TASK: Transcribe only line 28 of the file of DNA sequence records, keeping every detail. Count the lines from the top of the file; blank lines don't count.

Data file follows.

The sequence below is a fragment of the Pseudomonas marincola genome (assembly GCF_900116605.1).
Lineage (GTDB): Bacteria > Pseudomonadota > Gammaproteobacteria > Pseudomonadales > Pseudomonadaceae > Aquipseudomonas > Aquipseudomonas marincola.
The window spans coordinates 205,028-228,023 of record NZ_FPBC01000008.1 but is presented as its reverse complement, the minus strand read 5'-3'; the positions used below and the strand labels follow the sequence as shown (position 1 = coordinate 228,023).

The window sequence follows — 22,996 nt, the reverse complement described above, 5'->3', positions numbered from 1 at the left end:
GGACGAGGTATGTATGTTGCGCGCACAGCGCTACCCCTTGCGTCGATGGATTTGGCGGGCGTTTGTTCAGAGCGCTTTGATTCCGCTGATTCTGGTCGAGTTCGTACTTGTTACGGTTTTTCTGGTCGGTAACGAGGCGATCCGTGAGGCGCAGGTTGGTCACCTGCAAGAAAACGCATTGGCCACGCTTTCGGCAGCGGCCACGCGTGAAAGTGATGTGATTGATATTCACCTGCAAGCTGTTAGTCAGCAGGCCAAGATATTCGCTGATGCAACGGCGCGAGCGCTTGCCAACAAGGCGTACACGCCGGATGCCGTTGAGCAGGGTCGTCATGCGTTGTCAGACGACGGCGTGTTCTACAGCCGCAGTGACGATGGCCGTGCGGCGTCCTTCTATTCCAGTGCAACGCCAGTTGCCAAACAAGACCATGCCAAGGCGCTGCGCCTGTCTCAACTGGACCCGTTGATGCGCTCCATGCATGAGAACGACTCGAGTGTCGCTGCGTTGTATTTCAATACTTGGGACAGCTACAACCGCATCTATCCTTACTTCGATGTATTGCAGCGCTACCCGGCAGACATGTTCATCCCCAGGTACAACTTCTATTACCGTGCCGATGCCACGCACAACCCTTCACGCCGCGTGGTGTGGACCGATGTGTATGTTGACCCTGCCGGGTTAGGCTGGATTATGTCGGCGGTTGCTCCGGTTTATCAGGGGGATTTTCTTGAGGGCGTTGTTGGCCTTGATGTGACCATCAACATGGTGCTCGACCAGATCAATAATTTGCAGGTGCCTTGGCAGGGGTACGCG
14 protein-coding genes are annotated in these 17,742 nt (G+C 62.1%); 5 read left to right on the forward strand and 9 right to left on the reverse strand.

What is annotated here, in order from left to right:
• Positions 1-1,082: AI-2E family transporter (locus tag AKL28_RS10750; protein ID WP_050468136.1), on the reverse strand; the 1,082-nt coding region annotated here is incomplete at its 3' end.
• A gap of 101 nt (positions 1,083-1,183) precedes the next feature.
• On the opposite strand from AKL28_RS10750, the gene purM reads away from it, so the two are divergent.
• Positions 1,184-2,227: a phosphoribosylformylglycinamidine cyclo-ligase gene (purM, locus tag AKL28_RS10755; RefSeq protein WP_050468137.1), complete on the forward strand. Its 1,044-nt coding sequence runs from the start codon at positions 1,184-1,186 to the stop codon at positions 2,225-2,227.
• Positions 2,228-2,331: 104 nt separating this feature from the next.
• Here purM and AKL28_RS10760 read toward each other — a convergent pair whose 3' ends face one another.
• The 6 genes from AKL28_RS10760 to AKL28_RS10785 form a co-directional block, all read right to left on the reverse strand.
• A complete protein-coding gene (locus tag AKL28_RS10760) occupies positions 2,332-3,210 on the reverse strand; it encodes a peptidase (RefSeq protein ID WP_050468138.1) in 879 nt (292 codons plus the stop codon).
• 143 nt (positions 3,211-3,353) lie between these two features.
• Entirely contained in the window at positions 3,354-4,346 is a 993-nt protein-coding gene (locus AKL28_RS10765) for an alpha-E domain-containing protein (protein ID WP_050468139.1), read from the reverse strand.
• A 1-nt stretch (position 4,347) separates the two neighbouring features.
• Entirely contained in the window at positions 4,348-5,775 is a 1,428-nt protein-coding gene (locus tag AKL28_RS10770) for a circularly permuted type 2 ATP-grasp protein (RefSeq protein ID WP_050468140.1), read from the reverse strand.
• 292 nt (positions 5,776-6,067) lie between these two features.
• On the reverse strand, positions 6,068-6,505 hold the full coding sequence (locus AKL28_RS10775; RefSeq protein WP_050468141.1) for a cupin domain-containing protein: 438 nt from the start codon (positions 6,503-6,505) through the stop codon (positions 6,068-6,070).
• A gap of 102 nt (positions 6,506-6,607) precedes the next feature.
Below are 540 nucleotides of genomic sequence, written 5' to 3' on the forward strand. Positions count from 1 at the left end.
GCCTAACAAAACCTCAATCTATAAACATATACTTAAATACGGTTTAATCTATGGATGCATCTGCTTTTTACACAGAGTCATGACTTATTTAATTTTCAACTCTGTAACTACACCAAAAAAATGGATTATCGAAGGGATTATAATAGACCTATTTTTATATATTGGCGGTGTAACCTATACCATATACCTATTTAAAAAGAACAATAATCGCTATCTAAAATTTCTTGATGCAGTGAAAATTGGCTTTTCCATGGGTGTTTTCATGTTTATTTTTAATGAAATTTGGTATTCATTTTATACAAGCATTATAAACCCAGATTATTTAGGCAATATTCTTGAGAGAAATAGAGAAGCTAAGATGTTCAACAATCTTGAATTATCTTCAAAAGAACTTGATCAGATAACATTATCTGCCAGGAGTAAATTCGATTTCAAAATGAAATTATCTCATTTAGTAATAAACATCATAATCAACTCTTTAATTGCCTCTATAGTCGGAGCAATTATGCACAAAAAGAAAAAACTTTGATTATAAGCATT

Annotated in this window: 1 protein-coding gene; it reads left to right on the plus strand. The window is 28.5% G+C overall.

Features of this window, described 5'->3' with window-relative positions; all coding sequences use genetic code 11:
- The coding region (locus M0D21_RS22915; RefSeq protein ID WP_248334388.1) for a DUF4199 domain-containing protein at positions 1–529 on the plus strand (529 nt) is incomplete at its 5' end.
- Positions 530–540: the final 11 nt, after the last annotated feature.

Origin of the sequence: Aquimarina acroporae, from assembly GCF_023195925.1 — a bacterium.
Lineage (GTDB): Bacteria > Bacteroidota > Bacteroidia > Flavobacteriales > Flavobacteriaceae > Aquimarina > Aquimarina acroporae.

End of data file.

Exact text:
- Positions 530–540: the final 11 nt, after the last annotated feature.